What Is A Real Estate Deed?

What Is A Real Estate Deed?

Recording a deed is the critical, final step in any real estate transaction, yet the process receives little attention because it occurs after closing. In Texas, title companies handle most closings as well as the responsibility for recording (or filing) the deed. Buyers are rarely aware of when, where or why recording occurs. Nevertheless, real estate purchasers and practitioners should be familiar with the basic rules and the protection afforded by the Texas recording statutes.

A real estate deed is a legal and physical document that serves as evidence of the transfer of real property and it outlines the terms and conditions. In short, a Deed is written proof of the transfer of title from the seller to the buyer. The purpose of a deed is to provide evidence of the transfer of legal ownership of real property (real estate) and protect the buyer’s interests.

Parties Involved

Grantor is the party who currently owns the property and is transferring their ownership interest to another party. The grantor is also known as the seller or transferor.

Grantee is the party receiving ownership or an interest in the property. The grantee is also known as the buyer or transferee.

Deeds require the signatures of the grantor(s) and are typically signed in the presence of witnesses and sometimes a notary public at closing. The deed must be delivered to the grantee to be effective.

Types of Deeds

Warranty Deed - provides the highest level of guarantee to the grantee, as the grantor warrants that they have clear title and will defend the title against any claims. In this deed, the grantor states promises to warrant and defend the grantee’s interest in the property, back to the sovereignty of the soil. A grantee who wishes to ensure that the grantor has good title should require this type of deed.

Quitclaim Deed - is one with no guarantees, warranties, or covenants. The grantor does not even claim to own the property. The grantor states, “Whatever interest I have, if any, I do hereby grant and convey.” This type of deed is most often used to clear up a cloud on the title. It is also used to grant an easement.

Special Warranty Deed - the grantor promises to warrant and defend title, but only against claims which may have arisen during his or her period of ownership. Executors or trustees who are transferring title for another often use this type of deed. A grantee can protect his or her ownership interest with this type of deed by purchasing title insurance.

Bargain and Sale Deed - is one with no guarantees or warranties. It is a very basic deed and does nothing to protect the grantee. The grantor implies ownership or the right to transfer title, but does not provide a warranty of title.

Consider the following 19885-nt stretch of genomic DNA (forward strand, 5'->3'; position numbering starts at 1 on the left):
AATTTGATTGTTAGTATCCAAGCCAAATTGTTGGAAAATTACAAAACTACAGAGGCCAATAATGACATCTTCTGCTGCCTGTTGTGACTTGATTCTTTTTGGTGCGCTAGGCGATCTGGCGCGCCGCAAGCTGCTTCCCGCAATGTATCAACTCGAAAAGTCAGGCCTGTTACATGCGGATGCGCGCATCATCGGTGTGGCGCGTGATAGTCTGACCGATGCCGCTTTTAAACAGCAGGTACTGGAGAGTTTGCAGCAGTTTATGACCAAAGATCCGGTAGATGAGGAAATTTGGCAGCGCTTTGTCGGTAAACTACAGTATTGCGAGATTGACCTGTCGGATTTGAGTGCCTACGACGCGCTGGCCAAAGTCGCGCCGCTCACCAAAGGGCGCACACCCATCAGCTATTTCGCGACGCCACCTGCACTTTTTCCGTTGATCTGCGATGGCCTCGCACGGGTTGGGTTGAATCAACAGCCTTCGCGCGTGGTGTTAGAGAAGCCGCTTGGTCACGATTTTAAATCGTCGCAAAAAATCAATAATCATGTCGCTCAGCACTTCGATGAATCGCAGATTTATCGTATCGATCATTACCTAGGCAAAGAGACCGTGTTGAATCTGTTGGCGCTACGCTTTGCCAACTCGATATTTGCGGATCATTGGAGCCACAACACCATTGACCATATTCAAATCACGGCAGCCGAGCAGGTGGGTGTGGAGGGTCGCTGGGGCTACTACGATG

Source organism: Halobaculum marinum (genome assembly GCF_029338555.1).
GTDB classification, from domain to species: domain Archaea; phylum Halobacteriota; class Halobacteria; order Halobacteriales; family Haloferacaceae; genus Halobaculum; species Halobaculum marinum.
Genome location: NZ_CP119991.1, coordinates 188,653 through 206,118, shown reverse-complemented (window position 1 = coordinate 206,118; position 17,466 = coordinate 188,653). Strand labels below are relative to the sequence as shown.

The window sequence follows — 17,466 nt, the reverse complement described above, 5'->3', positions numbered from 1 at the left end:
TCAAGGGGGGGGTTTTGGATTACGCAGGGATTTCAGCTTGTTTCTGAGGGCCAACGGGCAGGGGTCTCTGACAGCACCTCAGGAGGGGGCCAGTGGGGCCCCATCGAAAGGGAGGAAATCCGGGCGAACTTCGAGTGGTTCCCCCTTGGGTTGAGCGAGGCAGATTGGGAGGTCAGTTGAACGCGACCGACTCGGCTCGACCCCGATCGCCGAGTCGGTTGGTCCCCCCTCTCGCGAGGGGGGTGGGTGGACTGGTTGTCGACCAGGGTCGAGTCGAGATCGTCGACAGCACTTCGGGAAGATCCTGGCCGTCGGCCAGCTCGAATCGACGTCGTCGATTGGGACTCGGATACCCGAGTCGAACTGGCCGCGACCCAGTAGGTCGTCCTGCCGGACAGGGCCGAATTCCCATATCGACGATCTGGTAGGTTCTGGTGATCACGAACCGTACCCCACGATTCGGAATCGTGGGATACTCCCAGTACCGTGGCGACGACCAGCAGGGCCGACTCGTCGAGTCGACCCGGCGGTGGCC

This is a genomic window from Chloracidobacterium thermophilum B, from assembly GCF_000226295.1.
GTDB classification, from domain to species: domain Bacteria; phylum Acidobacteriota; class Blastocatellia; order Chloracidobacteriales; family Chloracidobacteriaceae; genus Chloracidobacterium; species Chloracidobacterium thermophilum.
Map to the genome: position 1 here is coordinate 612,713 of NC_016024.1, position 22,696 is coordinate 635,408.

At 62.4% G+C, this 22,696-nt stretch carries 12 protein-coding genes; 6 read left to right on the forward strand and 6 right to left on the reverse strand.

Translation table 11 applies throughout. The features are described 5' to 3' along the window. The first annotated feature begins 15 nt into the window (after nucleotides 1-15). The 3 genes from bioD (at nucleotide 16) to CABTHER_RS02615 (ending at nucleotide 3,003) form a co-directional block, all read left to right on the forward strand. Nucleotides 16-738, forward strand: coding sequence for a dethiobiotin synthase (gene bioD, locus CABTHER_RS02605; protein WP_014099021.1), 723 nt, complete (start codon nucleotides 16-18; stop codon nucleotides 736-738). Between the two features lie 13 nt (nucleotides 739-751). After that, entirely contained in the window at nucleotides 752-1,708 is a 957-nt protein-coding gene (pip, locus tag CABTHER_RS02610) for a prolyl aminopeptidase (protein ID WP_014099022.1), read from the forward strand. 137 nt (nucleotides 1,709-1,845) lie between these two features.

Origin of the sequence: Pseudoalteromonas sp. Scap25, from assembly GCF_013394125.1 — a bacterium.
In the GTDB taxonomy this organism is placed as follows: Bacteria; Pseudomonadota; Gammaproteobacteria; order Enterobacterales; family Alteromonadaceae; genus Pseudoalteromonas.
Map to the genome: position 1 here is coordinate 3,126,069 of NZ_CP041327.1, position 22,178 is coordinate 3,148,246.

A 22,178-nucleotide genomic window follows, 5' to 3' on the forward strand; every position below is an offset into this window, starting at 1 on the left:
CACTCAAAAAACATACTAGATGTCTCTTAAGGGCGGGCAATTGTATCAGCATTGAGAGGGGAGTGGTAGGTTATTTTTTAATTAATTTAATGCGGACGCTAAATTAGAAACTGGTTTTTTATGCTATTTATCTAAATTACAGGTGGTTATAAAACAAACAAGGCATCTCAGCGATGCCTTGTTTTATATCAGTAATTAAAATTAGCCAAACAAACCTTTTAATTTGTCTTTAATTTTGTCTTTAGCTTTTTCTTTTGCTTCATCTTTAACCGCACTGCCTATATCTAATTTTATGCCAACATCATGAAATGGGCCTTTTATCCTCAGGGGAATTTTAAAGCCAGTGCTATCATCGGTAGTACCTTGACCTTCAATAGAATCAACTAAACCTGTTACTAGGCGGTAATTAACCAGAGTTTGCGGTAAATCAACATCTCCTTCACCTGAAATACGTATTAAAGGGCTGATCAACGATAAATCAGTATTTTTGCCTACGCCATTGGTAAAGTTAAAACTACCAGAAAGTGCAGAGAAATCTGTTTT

The deed will include a detailed description of the property for identification purposes and is typically recorded in the public records of the county or jurisdiction where the property is located. Recording makes the transfer of ownership a matter of public record, which is important for establishing legal ownership and protecting the interests of both parties. By recording the deed with the local government, the buyer can establish a legal claim to the property and protect themselves against future disputes. Filing a deed in the wrong county has the same effect as not having filed at all.


A title serves as confirmation that the buyer is the rightful owner of the property and that no liens or claims against it are pending that would compromise their ownership rights. To further protect against unforeseen ownership issues, parties involved in a real estate transaction purchase title insurance, which can provide financial protection if there are challenges to the property's title after the sale. A clear title is essential to ensure that a property can be bought, sold, and financed without legal complications.

In summary, a deed is a crucial and legal document used to transfer ownership of real estate from one party to another. The deed is the physical document that formalizes the transfer, and the title is the legal concept that confirms ownership rights and any potential claims or encumbrances on the property.

With the legalities that come with purchasing a home it is important that you work with a title company that is highly versed in real estate transactions and up to date on the entire real estate escrow process. This will ensure a more seamless closing and a much more enjoyable experience when it comes to closing day.


Contact Brownstead Real Estate, LLC TODAY for all your real estate needs!

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